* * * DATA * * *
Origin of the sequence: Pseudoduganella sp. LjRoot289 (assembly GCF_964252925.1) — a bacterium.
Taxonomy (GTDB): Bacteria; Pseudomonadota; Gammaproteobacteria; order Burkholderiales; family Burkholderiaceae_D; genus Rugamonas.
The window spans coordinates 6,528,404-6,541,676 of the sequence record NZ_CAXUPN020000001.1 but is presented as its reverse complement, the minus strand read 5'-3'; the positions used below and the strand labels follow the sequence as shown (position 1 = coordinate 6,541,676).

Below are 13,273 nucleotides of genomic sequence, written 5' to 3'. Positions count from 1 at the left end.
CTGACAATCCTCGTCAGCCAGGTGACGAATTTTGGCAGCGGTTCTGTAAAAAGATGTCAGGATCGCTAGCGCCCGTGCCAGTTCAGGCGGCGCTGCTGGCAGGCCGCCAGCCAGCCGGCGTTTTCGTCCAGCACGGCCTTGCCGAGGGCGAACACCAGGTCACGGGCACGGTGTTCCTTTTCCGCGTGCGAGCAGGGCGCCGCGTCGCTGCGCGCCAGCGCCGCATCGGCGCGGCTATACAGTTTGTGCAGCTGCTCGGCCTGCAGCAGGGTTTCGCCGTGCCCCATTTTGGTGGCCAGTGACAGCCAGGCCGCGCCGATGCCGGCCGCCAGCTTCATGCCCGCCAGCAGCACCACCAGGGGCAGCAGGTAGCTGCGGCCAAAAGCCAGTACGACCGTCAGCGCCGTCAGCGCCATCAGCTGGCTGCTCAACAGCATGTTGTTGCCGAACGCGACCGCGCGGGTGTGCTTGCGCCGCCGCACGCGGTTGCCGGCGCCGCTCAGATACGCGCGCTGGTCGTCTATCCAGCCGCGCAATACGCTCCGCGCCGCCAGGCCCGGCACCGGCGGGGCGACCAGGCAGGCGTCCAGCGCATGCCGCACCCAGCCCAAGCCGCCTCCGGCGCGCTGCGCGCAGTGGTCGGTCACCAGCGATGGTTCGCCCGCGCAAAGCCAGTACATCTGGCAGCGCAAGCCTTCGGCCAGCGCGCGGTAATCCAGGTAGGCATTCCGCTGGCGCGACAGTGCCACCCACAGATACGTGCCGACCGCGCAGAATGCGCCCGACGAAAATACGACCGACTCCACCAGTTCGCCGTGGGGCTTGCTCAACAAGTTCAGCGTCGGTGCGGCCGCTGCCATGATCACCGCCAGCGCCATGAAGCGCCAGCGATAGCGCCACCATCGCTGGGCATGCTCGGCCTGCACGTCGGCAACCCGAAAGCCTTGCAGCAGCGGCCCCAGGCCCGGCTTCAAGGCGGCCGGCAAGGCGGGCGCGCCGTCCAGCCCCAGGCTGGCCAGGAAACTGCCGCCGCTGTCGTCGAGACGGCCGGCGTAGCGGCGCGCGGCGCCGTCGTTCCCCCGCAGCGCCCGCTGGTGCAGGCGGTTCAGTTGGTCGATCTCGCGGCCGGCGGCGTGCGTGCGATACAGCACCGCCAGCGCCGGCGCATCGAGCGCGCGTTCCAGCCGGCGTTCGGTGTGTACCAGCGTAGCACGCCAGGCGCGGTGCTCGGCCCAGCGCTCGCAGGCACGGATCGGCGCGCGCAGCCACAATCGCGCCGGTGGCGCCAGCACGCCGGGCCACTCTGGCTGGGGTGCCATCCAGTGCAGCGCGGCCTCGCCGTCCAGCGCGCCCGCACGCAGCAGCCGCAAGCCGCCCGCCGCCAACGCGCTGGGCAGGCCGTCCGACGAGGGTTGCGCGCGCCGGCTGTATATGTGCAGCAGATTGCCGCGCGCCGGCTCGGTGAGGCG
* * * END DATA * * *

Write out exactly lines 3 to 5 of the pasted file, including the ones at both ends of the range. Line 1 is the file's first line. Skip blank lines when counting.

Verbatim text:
The window spans coordinates 6,528,404-6,541,676 of the sequence record NZ_CAXUPN020000001.1 but is presented as its reverse complement, the minus strand read 5'-3'; the positions used below and the strand labels follow the sequence as shown (position 1 = coordinate 6,541,676).

Below are 13,273 nucleotides of genomic sequence, written 5' to 3'. Positions count from 1 at the left end.
CTGACAATCCTCGTCAGCCAGGTGACGAATTTTGGCAGCGGTTCTGTAAAAAGATGTCAGGATCGCTAGCGCCCGTGCCAGTTCAGGCGGCGCTGCTGGCAGGCCGCCAGCCAGCCGGCGTTTTCGTCCAGCACGGCCTTGCCGAGGGCGAACACCAGGTCACGGGCACGGTGTTCCTTTTCCGCGTGCGAGCAGGGCGCCGCGTCGCTGCGCGCCAGCGCCGCATCGGCGCGGCTATACAGTTTGTGCAGCTGCTCGGCCTGCAGCAGGGTTTCGCCGTGCCCCATTTTGGTGGCCAGTGACAGCCAGGCCGCGCCGATGCCGGCCGCCAGCTTCATGCCCGCCAGCAGCACCACCAGGGGCAGCAGGTAGCTGCGGCCAAAAGCCAGTACGACCGTCAGCGCCGTCAGCGCCATCAGCTGGCTGCTCAACAGCATGTTGTTGCCGAACGCGACCGCGCGGGTGTGCTTGCGCCGCCGCACGCGGTTGCCGGCGCCGCTCAGATACGCGCGCTGGTCGTCTATCCAGCCGCGCAATACGCTCCGCGCCGCCAGGCCCGGCACCGGCGGGGCGACCAGGCAGGCGTCCAGCGCATGCCGCACCCAGCCCAAGCCGCCTCCGGCGCGCTGCGCGCAGTGGTCGGTCACCAGCGATGGTTCGCCCGCGCAAAGCCAGTACATCTGGCAGCGCAAGCCTTCGGCCAGCGCGCGGTAATCCAGGTAGGCATTCCGCTGGCGCGACAGTGCCACCCACAGATACGTGCCGACCGCGCAGAATGCGCCCGACGAAAATACGACCGACTCCACCAGTTCGCCGTGGGGCTTGCTCAACAAGTTCAGCGTCGGTGCGGCCGCTGCCATGATCACCGCCAGCGCCATGAAGCGCCAGCGATAGCGCCACCATCGCTGGGCATGCTCGGCCTGCACGTCGGCAACCCGAAAGCCTTGCAGCAGCGGCCCCAGGCCCGGCTTCAAGGCGGCCGGCAAGGCGGGCGCGCCGTCCAGCCCCAGGCTGGCCAGGAAACTGCCGCCGCTGTCGTCGAGACGGCCGGCGTAGCGGCGCGCGGCGCCGTCGTTCCCCCGCAGCGCCCGCTGGTGCAGGCGGTTCAGTTGGTCGATCTCGCGGCCGGCGGCGTGCGTGCGATACAGCACCGCCAGCGCCGGCGCATCGAGCGCGCGTTCCAGCCGGCGTTCGGTGTGTACCAGCGTAGCACGCCAGGCGCGGTGCTCGGCCCAGCGCTCGCAGGCACGGATCGGCGCGCGCAGCCACAATCGCGCCGGTGGCGCCAGCACGCCGGGCCACTCTGGCTGGGGTGCCATCCAGTGCAGCGCGGCCTCGCCGTCCAGCGCGCCCGCACGCAGCAGCCGCAAGCCGCCCGCCGCCAACGCGCTGGGCAGGCCGTCCGACGAGGGTTGCGCGCGCCGGCTGTATATGTGCAGCAGATTGCCGCGCGCCGGCTCGGTGAGGCG